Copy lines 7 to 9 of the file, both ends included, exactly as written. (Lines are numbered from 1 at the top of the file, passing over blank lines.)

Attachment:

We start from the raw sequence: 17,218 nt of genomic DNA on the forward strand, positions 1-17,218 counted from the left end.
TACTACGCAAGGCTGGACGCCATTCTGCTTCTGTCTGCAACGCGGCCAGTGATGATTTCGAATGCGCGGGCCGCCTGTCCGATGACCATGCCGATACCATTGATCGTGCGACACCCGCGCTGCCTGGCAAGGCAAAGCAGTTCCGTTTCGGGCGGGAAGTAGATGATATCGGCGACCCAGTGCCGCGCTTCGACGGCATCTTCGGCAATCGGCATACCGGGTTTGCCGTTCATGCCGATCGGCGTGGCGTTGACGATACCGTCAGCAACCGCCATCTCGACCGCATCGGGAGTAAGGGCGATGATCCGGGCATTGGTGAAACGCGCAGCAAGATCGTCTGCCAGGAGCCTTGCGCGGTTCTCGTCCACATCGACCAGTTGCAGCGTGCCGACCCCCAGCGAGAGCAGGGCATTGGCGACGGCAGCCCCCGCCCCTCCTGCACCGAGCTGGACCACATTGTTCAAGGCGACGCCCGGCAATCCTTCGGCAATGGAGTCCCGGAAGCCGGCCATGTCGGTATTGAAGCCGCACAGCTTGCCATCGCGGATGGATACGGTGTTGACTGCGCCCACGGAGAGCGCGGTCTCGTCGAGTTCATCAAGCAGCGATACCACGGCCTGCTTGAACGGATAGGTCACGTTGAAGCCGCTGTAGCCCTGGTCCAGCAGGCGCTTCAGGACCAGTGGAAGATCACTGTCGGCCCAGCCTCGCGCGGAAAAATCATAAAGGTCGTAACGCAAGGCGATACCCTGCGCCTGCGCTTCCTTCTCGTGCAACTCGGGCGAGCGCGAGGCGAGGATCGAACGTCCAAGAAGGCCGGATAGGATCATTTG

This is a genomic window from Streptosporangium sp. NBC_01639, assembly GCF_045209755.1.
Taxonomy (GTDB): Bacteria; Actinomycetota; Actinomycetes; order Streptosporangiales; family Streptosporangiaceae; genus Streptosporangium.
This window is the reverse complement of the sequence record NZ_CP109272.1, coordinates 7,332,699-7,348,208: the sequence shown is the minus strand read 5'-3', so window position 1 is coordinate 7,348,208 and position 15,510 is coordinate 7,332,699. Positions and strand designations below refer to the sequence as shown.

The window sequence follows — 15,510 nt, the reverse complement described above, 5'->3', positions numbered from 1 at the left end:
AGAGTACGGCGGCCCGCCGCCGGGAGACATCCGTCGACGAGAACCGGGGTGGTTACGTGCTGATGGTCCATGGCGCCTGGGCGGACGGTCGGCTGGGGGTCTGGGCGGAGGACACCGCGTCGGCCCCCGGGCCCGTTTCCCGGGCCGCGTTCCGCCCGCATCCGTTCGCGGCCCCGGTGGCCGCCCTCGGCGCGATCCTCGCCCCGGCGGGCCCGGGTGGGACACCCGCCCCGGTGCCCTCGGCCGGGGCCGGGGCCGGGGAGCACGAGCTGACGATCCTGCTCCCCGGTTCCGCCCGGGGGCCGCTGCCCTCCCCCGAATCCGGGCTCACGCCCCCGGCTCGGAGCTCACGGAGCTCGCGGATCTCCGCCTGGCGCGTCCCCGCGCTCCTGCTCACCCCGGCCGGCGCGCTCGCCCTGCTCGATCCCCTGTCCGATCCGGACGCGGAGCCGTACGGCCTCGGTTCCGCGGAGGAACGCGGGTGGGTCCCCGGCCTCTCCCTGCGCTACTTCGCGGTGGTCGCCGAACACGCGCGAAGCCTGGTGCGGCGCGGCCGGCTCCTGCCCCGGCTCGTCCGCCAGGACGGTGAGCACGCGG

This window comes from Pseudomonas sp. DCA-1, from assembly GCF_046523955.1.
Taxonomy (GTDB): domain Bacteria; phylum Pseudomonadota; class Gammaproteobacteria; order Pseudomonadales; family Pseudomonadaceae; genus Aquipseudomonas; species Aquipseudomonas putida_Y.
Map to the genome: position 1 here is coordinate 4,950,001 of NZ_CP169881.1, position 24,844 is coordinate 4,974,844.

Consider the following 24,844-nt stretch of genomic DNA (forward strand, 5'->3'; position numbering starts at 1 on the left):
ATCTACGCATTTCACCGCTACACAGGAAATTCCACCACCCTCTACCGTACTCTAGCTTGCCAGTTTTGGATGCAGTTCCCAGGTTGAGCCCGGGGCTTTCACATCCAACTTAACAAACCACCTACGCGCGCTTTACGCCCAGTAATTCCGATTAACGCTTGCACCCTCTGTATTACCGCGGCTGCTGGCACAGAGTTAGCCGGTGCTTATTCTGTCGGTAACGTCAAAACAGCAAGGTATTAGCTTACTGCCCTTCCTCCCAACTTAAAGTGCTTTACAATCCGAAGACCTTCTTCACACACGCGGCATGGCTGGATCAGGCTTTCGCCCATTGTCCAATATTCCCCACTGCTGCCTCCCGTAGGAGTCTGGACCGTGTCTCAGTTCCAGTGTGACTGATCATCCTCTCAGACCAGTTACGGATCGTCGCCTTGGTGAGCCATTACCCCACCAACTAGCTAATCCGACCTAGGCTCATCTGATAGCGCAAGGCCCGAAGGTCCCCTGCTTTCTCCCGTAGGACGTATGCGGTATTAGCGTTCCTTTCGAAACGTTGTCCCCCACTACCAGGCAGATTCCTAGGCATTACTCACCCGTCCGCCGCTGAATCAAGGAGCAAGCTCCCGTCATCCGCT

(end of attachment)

AGAGTACGGCGGCCCGCCGCCGGGAGACATCCGTCGACGAGAACCGGGGTGGTTACGTGCTGATGGTCCATGGCGCCTGGGCGGACGGTCGGCTGGGGGTCTGGGCGGAGGACACCGCGTCGGCCCCCGGGCCCGTTTCCCGGGCCGCGTTCCGCCCGCATCCGTTCGCGGCCCCGGTGGCCGCCCTCGGCGCGATCCTCGCCCCGGCGGGCCCGGGTGGGACACCCGCCCCGGTGCCCTCGGCCGGGGCCGGGGCCGGGGAGCACGAGCTGACGATCCTGCTCCCCGGTTCCGCCCGGGGGCCGCTGCCCTCCCCCGAATCCGGGCTCACGCCCCCGGCTCGGAGCTCACGGAGCTCGCGGATCTCCGCCTGGCGCGTCCCCGCGCTCCTGCTCACCCCGGCCGGCGCGCTCGCCCTGCTCGATCCCCTGTCCGATCCGGACGCGGAGCCGTACGGCCTCGGTTCCGCGGAGGAACGCGGGTGGGTCCCCGGCCTCTCCCTGCGCTACTTCGCGGTGGTCGCCGAACACGCGCGAAGCCTGGTGCGGCGCGGCCGGCTCCTGCCCCGGCTCGTCCGCCAGGACGGTGAGCACGCGG

This window comes from Pseudomonas sp. DCA-1, from assembly GCF_046523955.1.
Taxonomy (GTDB): domain Bacteria; phylum Pseudomonadota; class Gammaproteobacteria; order Pseudomonadales; family Pseudomonadaceae; genus Aquipseudomonas; species Aquipseudomonas putida_Y.